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Accounting and Reality

Rajan and Subramanian Look at India

New Economist directs us to Raghuram Rajan and Arvind Subramanian trying to pierce the veil of time and ignorance to understand the future of India. They worry mostly about the license raj and the fiscal deficit:

New Economist: From Bharat to India: There is a buzz today in India, a sense of limitless optimism. But is it justified? So ask IMF economists Raghuram Rajan and Arvind Subramanian in From Bharat To India, a commentary for India Today magazine to celebrate its launch 30 years ago:

So what does this mean for the future? Fast-growing states will need more capital, skilled workers and necessary infrastructure, on which there is a consensus in the country. India has a vibrant financial sector... but... the government appropriates significant amounts of savings to finance its deficit. Not only does this leave less to allocate to private investment or infrastructure, it is also a source of vulnerability if the country were to rely more on foreign capital. The need to force-feed the fiscal deficit to domestic banks also makes it hard for the country to open the capital account.... The greater bottleneck is likely to be skilled workers. India's universities have not expanded in a way that is commensurate with the growing skill intensity of its production. Even as India redresses its previous neglect of primary education, it needs to multiply institutions like the IITs and regional engineering colleges on which its current success is based. Unfortunately, higher education remains one of the last bastions of the licence-permit raj.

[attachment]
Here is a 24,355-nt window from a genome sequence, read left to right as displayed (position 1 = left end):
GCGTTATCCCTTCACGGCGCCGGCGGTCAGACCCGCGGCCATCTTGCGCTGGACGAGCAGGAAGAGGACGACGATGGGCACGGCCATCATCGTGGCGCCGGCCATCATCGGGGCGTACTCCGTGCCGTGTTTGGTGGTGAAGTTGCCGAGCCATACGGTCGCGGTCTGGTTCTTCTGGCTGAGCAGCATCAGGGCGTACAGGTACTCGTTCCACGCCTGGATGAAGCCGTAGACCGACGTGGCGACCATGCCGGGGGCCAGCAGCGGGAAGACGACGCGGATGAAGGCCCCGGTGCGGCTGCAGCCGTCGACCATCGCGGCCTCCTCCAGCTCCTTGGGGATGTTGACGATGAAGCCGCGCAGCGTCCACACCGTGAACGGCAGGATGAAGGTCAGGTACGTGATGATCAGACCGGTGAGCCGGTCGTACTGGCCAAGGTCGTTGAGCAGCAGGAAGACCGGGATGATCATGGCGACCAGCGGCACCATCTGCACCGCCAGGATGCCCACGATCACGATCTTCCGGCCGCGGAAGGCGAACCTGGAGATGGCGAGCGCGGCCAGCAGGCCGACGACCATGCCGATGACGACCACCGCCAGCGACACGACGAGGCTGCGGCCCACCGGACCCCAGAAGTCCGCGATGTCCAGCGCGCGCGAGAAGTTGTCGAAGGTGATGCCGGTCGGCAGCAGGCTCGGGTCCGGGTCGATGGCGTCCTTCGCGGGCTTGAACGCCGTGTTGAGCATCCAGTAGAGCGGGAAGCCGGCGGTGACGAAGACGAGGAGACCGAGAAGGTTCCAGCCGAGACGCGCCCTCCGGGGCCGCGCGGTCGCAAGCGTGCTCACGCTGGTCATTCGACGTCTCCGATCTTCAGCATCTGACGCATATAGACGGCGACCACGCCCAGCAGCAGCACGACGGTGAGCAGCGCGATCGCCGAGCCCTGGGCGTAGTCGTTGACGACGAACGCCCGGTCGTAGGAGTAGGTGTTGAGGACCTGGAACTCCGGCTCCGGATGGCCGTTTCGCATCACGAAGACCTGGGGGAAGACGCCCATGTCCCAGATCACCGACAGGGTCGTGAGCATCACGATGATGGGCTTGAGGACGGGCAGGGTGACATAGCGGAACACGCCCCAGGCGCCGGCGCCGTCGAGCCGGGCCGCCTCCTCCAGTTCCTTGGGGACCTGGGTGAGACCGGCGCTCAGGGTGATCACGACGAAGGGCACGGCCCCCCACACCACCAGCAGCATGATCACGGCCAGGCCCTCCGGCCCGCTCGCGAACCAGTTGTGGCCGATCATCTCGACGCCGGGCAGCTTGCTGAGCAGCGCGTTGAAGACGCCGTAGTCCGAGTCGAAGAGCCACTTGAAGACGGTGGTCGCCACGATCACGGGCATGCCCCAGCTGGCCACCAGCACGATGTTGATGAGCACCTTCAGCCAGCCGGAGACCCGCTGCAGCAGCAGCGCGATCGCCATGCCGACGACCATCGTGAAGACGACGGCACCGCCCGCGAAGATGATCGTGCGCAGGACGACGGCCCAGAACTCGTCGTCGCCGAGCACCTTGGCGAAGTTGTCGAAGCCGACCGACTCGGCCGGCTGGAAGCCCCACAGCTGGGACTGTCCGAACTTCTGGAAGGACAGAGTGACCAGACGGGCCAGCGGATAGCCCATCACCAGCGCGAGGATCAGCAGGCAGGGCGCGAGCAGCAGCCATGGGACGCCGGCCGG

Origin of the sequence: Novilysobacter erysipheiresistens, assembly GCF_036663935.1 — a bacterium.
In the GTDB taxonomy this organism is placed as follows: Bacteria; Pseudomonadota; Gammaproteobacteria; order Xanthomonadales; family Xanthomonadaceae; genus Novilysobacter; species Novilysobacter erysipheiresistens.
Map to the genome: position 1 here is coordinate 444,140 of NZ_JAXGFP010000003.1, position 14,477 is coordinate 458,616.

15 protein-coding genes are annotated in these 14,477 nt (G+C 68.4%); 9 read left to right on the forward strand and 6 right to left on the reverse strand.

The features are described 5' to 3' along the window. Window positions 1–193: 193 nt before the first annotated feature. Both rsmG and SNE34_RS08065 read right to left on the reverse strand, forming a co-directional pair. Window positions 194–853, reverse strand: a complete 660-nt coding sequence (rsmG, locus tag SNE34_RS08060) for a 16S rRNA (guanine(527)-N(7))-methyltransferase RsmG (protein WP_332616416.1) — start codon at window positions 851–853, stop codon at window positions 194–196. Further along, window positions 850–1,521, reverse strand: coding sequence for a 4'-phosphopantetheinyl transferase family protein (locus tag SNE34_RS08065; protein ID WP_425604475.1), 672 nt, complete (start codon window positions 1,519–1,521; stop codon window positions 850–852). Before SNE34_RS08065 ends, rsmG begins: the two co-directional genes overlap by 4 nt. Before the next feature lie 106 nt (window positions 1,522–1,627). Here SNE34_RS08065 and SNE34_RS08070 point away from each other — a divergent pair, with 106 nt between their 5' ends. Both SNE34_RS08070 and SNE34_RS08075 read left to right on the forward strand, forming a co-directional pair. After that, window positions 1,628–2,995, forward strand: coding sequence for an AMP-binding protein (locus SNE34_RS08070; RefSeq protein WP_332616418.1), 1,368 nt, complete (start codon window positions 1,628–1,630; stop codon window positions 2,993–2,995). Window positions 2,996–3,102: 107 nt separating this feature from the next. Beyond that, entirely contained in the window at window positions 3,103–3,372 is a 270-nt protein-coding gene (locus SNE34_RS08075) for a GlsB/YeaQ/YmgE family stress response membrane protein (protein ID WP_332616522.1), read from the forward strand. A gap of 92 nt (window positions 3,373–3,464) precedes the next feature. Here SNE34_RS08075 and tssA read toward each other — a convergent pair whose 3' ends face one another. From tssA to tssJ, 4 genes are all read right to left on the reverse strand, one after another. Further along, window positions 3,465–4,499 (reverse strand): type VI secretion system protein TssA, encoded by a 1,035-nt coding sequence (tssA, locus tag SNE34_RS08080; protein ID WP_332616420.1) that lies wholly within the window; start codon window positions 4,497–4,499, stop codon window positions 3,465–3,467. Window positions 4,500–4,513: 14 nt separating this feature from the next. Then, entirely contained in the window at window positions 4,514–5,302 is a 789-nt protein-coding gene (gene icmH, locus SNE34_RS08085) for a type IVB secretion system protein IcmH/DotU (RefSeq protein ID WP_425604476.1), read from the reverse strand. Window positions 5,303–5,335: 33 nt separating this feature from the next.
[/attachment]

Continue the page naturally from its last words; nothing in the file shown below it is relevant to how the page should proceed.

Despite these concerns, India's fast-growing states have a certain success-breeds-success dynamic which will be difficult to derail. More worrisome is job creation for India's growing unskilled labour force and the related problem of laggard states, where the majority of low-skilled, under-educated Indians still reside. Ideally, of course, such states would reform on their own-scrap archaic labour laws, improve infrastructure and business climate-and utilise their vast pools of under-employed, low-cost labour to attract investment in labour-intensive fields. They would then catch up with the leading states in India. Unfortunately, there is a reason these reforms have not been undertaken so far--few things are more persistent than bad governance.

Is India then likely to face increasing political strife as the politically powerful but laggard states hold back the economically powerful, fast-growing ones? There is a more hopeful scenario--Europe had similar disparities but through various initiatives, prosperous western Europe offered incentives for laggard nations to reform. If a loosely knit community of nations can do it, why can't a united nation of states?...